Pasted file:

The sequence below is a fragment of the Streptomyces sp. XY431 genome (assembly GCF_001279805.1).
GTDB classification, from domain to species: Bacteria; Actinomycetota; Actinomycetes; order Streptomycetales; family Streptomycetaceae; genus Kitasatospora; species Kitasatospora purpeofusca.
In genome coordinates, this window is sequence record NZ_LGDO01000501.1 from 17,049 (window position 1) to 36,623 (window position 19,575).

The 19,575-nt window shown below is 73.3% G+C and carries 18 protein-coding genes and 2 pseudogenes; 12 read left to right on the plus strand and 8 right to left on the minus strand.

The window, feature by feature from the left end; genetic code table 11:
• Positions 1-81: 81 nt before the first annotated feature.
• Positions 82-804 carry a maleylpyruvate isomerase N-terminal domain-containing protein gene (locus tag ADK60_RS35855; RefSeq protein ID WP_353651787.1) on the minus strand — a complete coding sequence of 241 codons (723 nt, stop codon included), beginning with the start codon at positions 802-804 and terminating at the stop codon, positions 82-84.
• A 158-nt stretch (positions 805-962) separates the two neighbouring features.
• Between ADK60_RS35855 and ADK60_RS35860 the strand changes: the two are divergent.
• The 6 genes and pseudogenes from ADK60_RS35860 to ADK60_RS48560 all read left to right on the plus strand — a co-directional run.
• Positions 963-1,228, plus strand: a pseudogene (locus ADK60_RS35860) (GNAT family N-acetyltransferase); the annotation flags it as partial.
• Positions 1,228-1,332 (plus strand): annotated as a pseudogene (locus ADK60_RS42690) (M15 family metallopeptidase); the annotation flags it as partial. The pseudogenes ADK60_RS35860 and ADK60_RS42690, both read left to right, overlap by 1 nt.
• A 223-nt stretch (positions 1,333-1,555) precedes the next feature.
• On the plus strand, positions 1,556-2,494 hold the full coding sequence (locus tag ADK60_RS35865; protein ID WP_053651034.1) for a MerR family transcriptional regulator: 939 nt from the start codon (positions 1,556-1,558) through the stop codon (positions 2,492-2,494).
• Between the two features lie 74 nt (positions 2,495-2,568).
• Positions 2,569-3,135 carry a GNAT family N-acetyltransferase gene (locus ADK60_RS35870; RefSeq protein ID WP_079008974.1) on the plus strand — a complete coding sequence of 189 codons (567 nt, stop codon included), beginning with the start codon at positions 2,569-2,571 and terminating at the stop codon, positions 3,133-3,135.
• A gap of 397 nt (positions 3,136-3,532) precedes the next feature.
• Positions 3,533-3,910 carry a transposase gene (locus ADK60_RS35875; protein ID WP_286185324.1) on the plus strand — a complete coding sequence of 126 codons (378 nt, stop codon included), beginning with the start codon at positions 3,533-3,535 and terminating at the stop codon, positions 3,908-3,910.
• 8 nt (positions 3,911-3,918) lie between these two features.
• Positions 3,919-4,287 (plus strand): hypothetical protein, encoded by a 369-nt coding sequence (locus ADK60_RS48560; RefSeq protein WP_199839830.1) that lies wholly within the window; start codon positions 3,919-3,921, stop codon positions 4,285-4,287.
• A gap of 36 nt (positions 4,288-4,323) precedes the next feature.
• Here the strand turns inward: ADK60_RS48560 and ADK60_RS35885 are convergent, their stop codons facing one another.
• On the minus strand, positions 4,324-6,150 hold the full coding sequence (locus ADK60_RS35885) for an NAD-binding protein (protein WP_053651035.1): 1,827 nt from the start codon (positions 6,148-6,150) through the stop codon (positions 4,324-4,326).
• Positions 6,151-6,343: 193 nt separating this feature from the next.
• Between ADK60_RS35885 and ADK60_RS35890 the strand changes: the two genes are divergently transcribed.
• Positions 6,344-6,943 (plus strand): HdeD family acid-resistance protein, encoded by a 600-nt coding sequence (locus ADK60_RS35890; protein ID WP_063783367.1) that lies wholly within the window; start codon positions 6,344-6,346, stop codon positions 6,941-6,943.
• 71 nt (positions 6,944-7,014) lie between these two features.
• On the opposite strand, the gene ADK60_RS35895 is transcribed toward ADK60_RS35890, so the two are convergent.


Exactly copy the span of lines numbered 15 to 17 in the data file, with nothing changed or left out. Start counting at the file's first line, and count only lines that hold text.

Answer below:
• Between the two features lie 74 nt (positions 2,495-2,568).
• Positions 2,569-3,135 carry a GNAT family N-acetyltransferase gene (locus ADK60_RS35870; RefSeq protein ID WP_079008974.1) on the plus strand — a complete coding sequence of 189 codons (567 nt, stop codon included), beginning with the start codon at positions 2,569-2,571 and terminating at the stop codon, positions 3,133-3,135.
• A gap of 397 nt (positions 3,136-3,532) precedes the next feature.